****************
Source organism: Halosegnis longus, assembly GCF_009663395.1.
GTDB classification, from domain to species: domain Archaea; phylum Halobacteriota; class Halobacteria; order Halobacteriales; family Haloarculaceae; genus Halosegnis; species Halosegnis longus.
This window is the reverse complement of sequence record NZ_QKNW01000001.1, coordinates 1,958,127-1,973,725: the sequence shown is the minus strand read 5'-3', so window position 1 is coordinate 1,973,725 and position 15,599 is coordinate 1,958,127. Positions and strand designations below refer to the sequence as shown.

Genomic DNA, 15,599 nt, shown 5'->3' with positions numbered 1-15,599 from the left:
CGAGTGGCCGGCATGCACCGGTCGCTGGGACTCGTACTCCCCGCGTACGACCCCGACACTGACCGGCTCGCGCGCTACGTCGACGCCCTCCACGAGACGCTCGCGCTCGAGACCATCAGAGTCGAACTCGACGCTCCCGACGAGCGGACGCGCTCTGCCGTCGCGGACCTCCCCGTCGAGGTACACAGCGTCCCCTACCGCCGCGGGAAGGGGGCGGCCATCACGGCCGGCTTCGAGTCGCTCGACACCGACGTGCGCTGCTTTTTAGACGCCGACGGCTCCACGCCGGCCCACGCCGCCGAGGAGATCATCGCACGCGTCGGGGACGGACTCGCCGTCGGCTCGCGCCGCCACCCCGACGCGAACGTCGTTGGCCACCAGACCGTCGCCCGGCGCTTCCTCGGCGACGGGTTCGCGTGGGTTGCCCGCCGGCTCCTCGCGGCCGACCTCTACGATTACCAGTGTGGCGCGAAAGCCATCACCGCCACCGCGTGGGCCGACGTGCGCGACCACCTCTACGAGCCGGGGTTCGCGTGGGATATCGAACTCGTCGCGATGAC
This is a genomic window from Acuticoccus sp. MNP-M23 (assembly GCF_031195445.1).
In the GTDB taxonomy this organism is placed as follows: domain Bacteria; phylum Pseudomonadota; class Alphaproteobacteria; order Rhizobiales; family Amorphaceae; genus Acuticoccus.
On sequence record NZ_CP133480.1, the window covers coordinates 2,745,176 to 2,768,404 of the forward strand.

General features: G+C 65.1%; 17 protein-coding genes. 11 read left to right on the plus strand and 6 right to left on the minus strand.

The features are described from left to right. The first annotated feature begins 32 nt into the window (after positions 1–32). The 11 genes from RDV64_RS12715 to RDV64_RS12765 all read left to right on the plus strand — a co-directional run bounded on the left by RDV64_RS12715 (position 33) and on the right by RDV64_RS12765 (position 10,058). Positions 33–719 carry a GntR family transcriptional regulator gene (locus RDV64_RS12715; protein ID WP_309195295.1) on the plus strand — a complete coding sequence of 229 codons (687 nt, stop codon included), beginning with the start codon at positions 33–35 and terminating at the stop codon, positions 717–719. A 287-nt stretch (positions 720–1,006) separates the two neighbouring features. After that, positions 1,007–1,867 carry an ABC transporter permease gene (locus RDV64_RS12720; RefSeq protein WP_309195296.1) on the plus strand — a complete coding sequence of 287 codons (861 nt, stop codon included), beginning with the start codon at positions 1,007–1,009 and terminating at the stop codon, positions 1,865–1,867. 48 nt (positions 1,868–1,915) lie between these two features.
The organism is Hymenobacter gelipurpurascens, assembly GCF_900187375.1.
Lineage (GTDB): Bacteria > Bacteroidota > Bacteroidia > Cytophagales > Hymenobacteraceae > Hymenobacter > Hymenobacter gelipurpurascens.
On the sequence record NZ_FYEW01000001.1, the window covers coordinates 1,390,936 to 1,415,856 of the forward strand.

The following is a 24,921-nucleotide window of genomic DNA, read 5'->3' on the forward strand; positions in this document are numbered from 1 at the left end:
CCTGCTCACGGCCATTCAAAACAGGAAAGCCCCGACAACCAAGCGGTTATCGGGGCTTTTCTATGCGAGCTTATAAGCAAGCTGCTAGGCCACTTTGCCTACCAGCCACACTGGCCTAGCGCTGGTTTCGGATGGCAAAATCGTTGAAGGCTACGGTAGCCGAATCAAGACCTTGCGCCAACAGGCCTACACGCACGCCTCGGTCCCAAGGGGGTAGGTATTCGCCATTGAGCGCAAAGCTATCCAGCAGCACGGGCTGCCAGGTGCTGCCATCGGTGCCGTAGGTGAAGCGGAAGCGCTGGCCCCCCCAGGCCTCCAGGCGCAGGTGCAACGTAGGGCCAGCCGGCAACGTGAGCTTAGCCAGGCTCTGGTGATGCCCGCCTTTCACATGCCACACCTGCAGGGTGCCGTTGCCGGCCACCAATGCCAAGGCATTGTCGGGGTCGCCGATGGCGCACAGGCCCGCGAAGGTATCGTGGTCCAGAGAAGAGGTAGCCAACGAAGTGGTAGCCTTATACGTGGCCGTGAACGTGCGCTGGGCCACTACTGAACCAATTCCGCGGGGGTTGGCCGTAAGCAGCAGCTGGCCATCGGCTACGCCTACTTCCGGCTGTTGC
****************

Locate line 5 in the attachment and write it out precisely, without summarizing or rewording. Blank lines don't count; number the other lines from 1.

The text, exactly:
CGAGTGGCCGGCATGCACCGGTCGCTGGGACTCGTACTCCCCGCGTACGACCCCGACACTGACCGGCTCGCGCGCTACGTCGACGCCCTCCACGAGACGCTCGCGCTCGAGACCATCAGAGTCGAACTCGACGCTCCCGACGAGCGGACGCGCTCTGCCGTCGCGGACCTCCCCGTCGAGGTACACAGCGTCCCCTACCGCCGCGGGAAGGGGGCGGCCATCACGGCCGGCTTCGAGTCGCTCGACACCGACGTGCGCTGCTTTTTAGACGCCGACGGCTCCACGCCGGCCCACGCCGCCGAGGAGATCATCGCACGCGTCGGGGACGGACTCGCCGTCGGCTCGCGCCGCCACCCCGACGCGAACGTCGTTGGCCACCAGACCGTCGCCCGGCGCTTCCTCGGCGACGGGTTCGCGTGGGTTGCCCGCCGGCTCCTCGCGGCCGACCTCTACGATTACCAGTGTGGCGCGAAAGCCATCACCGCCACCGCGTGGGCCGACGTGCGCGACCACCTCTACGAGCCGGGGTTCGCGTGGGATATCGAACTCGTCGCGATGAC